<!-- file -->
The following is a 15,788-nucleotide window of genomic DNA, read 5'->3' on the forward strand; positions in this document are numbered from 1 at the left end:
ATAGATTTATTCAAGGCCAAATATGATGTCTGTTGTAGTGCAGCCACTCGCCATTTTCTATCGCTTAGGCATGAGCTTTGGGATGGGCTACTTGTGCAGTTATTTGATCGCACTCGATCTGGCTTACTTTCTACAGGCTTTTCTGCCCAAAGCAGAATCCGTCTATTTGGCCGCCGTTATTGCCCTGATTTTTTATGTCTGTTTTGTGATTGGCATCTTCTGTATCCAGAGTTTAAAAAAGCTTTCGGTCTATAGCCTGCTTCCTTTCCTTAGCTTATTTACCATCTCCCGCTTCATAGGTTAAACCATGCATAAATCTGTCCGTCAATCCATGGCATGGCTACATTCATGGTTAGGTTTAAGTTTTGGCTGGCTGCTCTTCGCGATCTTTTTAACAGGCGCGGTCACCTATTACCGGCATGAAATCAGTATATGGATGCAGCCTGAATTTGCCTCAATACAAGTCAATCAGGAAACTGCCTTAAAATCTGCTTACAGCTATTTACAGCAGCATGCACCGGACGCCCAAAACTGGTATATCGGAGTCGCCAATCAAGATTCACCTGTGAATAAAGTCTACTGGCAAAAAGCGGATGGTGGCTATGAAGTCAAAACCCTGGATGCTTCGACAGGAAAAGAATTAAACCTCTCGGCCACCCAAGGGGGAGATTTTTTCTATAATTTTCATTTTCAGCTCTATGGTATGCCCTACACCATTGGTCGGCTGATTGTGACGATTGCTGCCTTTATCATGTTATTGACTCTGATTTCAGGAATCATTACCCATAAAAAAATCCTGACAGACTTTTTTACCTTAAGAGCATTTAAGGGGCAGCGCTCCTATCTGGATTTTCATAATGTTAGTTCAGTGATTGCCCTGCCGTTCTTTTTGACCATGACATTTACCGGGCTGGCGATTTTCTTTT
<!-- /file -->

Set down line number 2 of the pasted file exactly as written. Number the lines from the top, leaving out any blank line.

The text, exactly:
ATAGATTTATTCAAGGCCAAATATGATGTCTGTTGTAGTGCAGCCACTCGCCATTTTCTATCGCTTAGGCATGAGCTTTGGGATGGGCTACTTGTGCAGTTATTTGATCGCACTCGATCTGGCTTACTTTCTACAGGCTTTTCTGCCCAAAGCAGAATCCGTCTATTTGGCCGCCGTTATTGCCCTGATTTTTTATGTCTGTTTTGTGATTGGCATCTTCTGTATCCAGAGTTTAAAAAAGCTTTCGGTCTATAGCCTGCTTCCTTTCCTTAGCTTATTTACCATCTCCCGCTTCATAGGTTAAACCATGCATAAATCTGTCCGTCAATCCATGGCATGGCTACATTCATGGTTAGGTTTAAGTTTTGGCTGGCTGCTCTTCGCGATCTTTTTAACAGGCGCGGTCACCTATTACCGGCATGAAATCAGTATATGGATGCAGCCTGAATTTGCCTCAATACAAGTCAATCAGGAAACTGCCTTAAAATCTGCTTACAGCTATTTACAGCAGCATGCACCGGACGCCCAAAACTGGTATATCGGAGTCGCCAATCAAGATTCACCTGTGAATAAAGTCTACTGGCAAAAAGCGGATGGTGGCTATGAAGTCAAAACCCTGGATGCTTCGACAGGAAAAGAATTAAACCTCTCGGCCACCCAAGGGGGAGATTTTTTCTATAATTTTCATTTTCAGCTCTATGGTATGCCCTACACCATTGGTCGGCTGATTGTGACGATTGCTGCCTTTATCATGTTATTGACTCTGATTTCAGGAATCATTACCCATAAAAAAATCCTGACAGACTTTTTTACCTTAAGAGCATTTAAGGGGCAGCGCTCCTATCTGGATTTTCATAATGTTAGTTCAGTGATTGCCCTGCCGTTCTTTTTGACCATGACATTTACCGGGCTGGCGATTTTCTTTT